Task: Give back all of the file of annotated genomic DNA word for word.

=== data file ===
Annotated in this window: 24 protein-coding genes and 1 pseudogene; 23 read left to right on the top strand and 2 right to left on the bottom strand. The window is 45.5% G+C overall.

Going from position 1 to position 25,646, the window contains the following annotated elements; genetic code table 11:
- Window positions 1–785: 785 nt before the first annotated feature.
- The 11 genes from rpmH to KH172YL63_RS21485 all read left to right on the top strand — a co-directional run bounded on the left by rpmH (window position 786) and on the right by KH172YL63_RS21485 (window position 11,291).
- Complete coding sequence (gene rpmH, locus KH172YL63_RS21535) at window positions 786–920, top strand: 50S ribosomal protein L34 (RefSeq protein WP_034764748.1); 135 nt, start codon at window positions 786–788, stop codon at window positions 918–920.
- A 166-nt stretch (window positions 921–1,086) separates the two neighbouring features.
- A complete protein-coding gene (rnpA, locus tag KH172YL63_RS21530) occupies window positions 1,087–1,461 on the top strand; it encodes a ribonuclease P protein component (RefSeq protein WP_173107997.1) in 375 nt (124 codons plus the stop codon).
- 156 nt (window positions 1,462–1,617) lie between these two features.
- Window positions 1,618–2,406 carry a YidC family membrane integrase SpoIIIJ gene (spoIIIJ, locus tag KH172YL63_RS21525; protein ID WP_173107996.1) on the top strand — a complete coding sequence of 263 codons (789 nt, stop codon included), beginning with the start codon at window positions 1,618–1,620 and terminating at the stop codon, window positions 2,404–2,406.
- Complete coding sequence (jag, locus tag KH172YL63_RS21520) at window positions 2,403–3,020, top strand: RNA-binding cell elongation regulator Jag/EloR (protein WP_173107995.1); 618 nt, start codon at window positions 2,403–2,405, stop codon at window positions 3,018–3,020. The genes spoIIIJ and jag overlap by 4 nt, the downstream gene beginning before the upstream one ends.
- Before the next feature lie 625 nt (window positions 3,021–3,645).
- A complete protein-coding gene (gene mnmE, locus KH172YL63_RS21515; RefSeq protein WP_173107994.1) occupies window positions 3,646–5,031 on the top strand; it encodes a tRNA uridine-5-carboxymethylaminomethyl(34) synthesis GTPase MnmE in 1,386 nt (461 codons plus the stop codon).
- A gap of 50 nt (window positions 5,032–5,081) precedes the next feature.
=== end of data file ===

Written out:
Annotated in this window: 24 protein-coding genes and 1 pseudogene; 23 read left to right on the top strand and 2 right to left on the bottom strand. The window is 45.5% G+C overall.

Going from position 1 to position 25,646, the window contains the following annotated elements; genetic code table 11:
- Window positions 1–785: 785 nt before the first annotated feature.
- The 11 genes from rpmH to KH172YL63_RS21485 all read left to right on the top strand — a co-directional run bounded on the left by rpmH (window position 786) and on the right by KH172YL63_RS21485 (window position 11,291).
- Complete coding sequence (gene rpmH, locus KH172YL63_RS21535) at window positions 786–920, top strand: 50S ribosomal protein L34 (RefSeq protein WP_034764748.1); 135 nt, start codon at window positions 786–788, stop codon at window positions 918–920.
- A 166-nt stretch (window positions 921–1,086) separates the two neighbouring features.
- A complete protein-coding gene (rnpA, locus tag KH172YL63_RS21530) occupies window positions 1,087–1,461 on the top strand; it encodes a ribonuclease P protein component (RefSeq protein WP_173107997.1) in 375 nt (124 codons plus the stop codon).
- 156 nt (window positions 1,462–1,617) lie between these two features.
- Window positions 1,618–2,406 carry a YidC family membrane integrase SpoIIIJ gene (spoIIIJ, locus tag KH172YL63_RS21525; protein ID WP_173107996.1) on the top strand — a complete coding sequence of 263 codons (789 nt, stop codon included), beginning with the start codon at window positions 1,618–1,620 and terminating at the stop codon, window positions 2,404–2,406.
- Complete coding sequence (jag, locus tag KH172YL63_RS21520) at window positions 2,403–3,020, top strand: RNA-binding cell elongation regulator Jag/EloR (protein WP_173107995.1); 618 nt, start codon at window positions 2,403–2,405, stop codon at window positions 3,018–3,020. The genes spoIIIJ and jag overlap by 4 nt, the downstream gene beginning before the upstream one ends.
- Before the next feature lie 625 nt (window positions 3,021–3,645).
- A complete protein-coding gene (gene mnmE, locus KH172YL63_RS21515; RefSeq protein WP_173107994.1) occupies window positions 3,646–5,031 on the top strand; it encodes a tRNA uridine-5-carboxymethylaminomethyl(34) synthesis GTPase MnmE in 1,386 nt (461 codons plus the stop codon).
- A gap of 50 nt (window positions 5,032–5,081) precedes the next feature.